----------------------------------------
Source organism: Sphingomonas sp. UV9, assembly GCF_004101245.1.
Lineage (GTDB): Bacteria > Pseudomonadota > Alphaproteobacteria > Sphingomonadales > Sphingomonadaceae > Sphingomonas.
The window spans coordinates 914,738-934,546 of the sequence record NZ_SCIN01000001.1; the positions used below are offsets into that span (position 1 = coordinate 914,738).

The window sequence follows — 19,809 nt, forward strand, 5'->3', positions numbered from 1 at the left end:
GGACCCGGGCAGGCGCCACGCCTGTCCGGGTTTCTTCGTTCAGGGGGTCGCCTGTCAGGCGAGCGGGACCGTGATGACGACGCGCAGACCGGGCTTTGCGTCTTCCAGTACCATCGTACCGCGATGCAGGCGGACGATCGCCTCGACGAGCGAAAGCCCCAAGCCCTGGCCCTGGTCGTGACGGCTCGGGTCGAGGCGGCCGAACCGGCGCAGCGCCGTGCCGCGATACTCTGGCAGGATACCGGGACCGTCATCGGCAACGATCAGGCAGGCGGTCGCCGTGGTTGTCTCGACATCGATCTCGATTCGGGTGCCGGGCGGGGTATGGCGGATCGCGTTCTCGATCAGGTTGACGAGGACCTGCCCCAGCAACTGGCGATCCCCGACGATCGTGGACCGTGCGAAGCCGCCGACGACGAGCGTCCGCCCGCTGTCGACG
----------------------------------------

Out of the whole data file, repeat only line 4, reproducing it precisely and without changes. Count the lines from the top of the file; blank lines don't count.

The window sequence follows — 19,809 nt, forward strand, 5'->3', positions numbered from 1 at the left end: